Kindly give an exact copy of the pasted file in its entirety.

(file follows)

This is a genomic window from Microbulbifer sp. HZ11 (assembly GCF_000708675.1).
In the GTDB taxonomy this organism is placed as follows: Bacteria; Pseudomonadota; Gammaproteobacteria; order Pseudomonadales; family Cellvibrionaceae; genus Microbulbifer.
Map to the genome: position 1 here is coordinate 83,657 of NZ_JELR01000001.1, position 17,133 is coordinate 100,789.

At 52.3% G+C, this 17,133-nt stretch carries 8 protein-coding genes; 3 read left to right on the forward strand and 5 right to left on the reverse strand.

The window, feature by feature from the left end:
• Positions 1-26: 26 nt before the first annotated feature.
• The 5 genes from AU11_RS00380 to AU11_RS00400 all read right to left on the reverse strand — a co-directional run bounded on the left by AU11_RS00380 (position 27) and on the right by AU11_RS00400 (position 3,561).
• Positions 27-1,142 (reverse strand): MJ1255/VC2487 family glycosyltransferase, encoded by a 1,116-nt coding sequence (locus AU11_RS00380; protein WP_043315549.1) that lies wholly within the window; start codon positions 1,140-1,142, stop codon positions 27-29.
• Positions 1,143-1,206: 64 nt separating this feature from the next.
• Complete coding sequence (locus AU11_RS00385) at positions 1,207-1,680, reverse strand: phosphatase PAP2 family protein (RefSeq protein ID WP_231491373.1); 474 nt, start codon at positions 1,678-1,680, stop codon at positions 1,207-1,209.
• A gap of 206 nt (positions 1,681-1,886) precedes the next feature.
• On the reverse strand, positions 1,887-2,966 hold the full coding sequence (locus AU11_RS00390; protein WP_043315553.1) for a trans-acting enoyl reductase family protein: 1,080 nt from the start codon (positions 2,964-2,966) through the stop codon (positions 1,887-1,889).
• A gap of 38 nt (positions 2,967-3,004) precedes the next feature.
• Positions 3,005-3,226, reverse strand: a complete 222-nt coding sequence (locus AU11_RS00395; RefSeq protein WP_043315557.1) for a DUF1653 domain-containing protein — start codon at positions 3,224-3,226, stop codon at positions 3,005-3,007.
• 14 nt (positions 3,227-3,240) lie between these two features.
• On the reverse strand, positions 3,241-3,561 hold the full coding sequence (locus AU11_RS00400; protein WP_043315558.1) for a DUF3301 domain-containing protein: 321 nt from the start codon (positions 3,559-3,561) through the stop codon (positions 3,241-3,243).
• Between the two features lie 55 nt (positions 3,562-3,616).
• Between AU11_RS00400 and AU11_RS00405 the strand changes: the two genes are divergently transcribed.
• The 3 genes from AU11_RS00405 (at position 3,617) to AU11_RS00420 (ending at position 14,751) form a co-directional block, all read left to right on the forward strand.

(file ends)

This is a genomic window from Microbulbifer sp. HZ11 (assembly GCF_000708675.1).
In the GTDB taxonomy this organism is placed as follows: Bacteria; Pseudomonadota; Gammaproteobacteria; order Pseudomonadales; family Cellvibrionaceae; genus Microbulbifer.
Map to the genome: position 1 here is coordinate 83,657 of NZ_JELR01000001.1, position 17,133 is coordinate 100,789.

At 52.3% G+C, this 17,133-nt stretch carries 8 protein-coding genes; 3 read left to right on the forward strand and 5 right to left on the reverse strand.

The window, feature by feature from the left end:
• Positions 1-26: 26 nt before the first annotated feature.
• The 5 genes from AU11_RS00380 to AU11_RS00400 all read right to left on the reverse strand — a co-directional run bounded on the left by AU11_RS00380 (position 27) and on the right by AU11_RS00400 (position 3,561).
• Positions 27-1,142 (reverse strand): MJ1255/VC2487 family glycosyltransferase, encoded by a 1,116-nt coding sequence (locus AU11_RS00380; protein WP_043315549.1) that lies wholly within the window; start codon positions 1,140-1,142, stop codon positions 27-29.
• Positions 1,143-1,206: 64 nt separating this feature from the next.
• Complete coding sequence (locus AU11_RS00385) at positions 1,207-1,680, reverse strand: phosphatase PAP2 family protein (RefSeq protein ID WP_231491373.1); 474 nt, start codon at positions 1,678-1,680, stop codon at positions 1,207-1,209.
• A gap of 206 nt (positions 1,681-1,886) precedes the next feature.
• On the reverse strand, positions 1,887-2,966 hold the full coding sequence (locus AU11_RS00390; protein WP_043315553.1) for a trans-acting enoyl reductase family protein: 1,080 nt from the start codon (positions 2,964-2,966) through the stop codon (positions 1,887-1,889).
• A gap of 38 nt (positions 2,967-3,004) precedes the next feature.
• Positions 3,005-3,226, reverse strand: a complete 222-nt coding sequence (locus AU11_RS00395; RefSeq protein WP_043315557.1) for a DUF1653 domain-containing protein — start codon at positions 3,224-3,226, stop codon at positions 3,005-3,007.
• 14 nt (positions 3,227-3,240) lie between these two features.
• On the reverse strand, positions 3,241-3,561 hold the full coding sequence (locus AU11_RS00400; protein WP_043315558.1) for a DUF3301 domain-containing protein: 321 nt from the start codon (positions 3,559-3,561) through the stop codon (positions 3,241-3,243).
• Between the two features lie 55 nt (positions 3,562-3,616).
• Between AU11_RS00400 and AU11_RS00405 the strand changes: the two genes are divergently transcribed.
• The 3 genes from AU11_RS00405 (at position 3,617) to AU11_RS00420 (ending at position 14,751) form a co-directional block, all read left to right on the forward strand.